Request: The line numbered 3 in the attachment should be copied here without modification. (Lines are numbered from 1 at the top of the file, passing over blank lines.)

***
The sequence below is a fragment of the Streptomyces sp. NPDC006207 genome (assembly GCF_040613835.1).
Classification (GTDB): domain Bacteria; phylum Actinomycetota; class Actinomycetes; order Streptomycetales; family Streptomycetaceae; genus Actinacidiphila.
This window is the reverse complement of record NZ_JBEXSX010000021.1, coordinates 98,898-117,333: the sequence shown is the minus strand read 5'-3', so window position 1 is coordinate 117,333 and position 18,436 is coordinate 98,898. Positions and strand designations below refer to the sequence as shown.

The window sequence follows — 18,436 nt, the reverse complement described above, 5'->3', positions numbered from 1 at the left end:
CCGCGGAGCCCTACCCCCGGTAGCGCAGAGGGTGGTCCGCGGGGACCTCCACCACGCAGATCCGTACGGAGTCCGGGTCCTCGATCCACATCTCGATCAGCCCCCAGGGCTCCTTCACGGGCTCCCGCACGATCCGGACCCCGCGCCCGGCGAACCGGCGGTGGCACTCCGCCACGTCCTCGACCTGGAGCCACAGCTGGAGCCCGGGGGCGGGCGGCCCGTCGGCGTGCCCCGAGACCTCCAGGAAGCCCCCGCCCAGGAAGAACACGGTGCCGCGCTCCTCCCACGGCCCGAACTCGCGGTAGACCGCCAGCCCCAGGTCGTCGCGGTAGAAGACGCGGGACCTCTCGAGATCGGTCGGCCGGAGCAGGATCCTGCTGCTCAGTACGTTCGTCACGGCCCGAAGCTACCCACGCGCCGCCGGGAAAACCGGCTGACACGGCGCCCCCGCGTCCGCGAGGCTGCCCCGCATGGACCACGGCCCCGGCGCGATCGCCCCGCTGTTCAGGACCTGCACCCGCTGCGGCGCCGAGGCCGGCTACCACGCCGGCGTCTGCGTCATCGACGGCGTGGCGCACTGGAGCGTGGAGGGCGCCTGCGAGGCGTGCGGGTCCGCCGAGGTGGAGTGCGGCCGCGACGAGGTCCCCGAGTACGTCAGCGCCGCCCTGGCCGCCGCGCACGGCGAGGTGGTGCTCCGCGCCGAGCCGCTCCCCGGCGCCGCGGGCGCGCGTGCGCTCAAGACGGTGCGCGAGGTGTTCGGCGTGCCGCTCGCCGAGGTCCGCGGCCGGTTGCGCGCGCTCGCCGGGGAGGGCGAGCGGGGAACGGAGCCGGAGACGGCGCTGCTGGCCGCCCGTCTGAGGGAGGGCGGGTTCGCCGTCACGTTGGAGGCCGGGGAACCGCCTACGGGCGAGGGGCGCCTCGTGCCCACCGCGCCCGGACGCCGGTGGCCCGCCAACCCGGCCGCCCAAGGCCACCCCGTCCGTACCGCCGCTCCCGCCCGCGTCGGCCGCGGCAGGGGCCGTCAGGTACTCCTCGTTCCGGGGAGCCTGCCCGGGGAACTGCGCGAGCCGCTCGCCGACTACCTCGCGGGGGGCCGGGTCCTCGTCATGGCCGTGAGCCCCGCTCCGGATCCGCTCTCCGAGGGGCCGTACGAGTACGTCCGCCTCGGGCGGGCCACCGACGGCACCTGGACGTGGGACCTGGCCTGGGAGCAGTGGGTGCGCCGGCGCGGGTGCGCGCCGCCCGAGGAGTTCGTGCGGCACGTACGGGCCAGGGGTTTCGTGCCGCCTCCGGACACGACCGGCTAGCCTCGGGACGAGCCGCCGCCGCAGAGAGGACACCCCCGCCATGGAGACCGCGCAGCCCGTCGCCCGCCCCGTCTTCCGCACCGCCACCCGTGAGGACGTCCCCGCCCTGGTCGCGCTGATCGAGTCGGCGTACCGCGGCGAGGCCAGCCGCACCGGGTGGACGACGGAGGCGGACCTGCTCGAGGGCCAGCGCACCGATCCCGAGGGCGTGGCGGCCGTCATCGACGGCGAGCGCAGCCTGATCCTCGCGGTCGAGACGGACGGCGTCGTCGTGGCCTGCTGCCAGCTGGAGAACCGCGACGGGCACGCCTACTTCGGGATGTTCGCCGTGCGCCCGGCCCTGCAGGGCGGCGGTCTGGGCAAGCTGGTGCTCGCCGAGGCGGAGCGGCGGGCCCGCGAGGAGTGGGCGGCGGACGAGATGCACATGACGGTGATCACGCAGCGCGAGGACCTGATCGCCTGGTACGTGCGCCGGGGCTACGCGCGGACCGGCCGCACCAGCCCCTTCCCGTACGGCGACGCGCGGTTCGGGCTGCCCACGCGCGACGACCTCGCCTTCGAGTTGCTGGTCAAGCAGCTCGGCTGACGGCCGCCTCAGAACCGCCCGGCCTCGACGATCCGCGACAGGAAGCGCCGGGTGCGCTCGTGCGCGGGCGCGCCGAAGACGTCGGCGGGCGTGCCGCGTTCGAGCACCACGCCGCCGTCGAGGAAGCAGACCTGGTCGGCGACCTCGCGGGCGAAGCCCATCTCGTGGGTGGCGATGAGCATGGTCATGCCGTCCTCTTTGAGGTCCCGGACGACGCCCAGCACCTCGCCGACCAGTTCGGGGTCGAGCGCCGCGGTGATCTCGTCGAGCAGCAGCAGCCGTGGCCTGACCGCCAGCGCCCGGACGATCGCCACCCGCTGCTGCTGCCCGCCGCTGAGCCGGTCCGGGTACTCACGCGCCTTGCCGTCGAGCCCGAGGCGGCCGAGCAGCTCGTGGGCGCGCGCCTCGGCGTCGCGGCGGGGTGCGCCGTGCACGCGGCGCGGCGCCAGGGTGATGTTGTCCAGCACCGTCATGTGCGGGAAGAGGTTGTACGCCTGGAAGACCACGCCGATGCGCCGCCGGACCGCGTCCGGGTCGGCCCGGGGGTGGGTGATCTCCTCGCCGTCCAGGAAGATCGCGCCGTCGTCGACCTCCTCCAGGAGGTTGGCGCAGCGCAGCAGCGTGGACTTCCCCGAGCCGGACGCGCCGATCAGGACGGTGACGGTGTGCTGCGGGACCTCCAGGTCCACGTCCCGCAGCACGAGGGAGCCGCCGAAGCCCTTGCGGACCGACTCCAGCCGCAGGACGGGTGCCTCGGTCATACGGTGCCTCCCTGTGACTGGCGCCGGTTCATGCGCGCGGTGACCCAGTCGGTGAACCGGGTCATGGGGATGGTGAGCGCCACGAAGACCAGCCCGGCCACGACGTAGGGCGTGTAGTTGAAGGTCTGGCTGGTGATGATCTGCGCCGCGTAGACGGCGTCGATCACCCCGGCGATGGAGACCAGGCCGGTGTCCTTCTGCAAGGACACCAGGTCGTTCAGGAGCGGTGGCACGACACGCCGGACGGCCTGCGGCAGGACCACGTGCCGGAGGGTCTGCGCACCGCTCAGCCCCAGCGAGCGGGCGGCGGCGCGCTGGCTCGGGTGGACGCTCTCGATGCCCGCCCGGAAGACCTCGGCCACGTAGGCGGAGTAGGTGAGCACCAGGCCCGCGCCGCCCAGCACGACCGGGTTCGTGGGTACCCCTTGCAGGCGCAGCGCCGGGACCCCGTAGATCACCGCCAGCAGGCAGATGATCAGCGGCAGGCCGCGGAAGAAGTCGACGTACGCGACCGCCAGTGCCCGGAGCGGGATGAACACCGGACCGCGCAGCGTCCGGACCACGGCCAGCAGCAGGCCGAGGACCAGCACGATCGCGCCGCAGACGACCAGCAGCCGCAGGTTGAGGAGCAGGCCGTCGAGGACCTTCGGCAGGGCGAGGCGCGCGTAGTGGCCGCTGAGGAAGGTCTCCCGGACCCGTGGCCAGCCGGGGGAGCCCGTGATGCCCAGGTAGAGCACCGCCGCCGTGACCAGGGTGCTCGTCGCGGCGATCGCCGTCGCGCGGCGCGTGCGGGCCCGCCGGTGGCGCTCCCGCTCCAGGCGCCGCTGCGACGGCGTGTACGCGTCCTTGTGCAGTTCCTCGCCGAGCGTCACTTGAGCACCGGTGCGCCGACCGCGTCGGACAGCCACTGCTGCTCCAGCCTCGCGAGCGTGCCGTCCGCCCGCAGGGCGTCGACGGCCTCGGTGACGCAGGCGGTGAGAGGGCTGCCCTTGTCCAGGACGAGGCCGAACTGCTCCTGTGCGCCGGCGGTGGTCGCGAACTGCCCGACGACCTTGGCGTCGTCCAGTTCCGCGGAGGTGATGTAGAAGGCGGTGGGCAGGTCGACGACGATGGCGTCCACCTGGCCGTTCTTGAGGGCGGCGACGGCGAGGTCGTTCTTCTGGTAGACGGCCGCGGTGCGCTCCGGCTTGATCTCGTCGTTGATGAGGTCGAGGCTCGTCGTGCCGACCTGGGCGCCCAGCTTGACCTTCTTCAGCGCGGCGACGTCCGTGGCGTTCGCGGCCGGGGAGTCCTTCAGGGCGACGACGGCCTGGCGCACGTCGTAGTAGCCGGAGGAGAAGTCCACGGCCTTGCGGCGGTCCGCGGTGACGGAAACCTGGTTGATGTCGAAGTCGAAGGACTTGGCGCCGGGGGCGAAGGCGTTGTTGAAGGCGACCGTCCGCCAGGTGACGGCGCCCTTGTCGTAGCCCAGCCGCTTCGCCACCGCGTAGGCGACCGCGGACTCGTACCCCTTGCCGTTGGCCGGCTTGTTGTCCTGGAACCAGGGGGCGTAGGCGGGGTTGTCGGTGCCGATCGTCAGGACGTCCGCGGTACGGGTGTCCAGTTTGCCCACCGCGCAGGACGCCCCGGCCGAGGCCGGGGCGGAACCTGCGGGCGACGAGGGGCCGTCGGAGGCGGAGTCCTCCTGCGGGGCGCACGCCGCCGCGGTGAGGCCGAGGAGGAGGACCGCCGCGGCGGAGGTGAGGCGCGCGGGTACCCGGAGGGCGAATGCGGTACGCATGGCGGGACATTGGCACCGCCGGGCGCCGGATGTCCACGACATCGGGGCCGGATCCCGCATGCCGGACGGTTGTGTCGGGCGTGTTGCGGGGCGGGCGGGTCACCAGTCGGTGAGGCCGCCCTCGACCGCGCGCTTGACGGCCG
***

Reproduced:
This window is the reverse complement of record NZ_JBEXSX010000021.1, coordinates 98,898-117,333: the sequence shown is the minus strand read 5'-3', so window position 1 is coordinate 117,333 and position 18,436 is coordinate 98,898. Positions and strand designations below refer to the sequence as shown.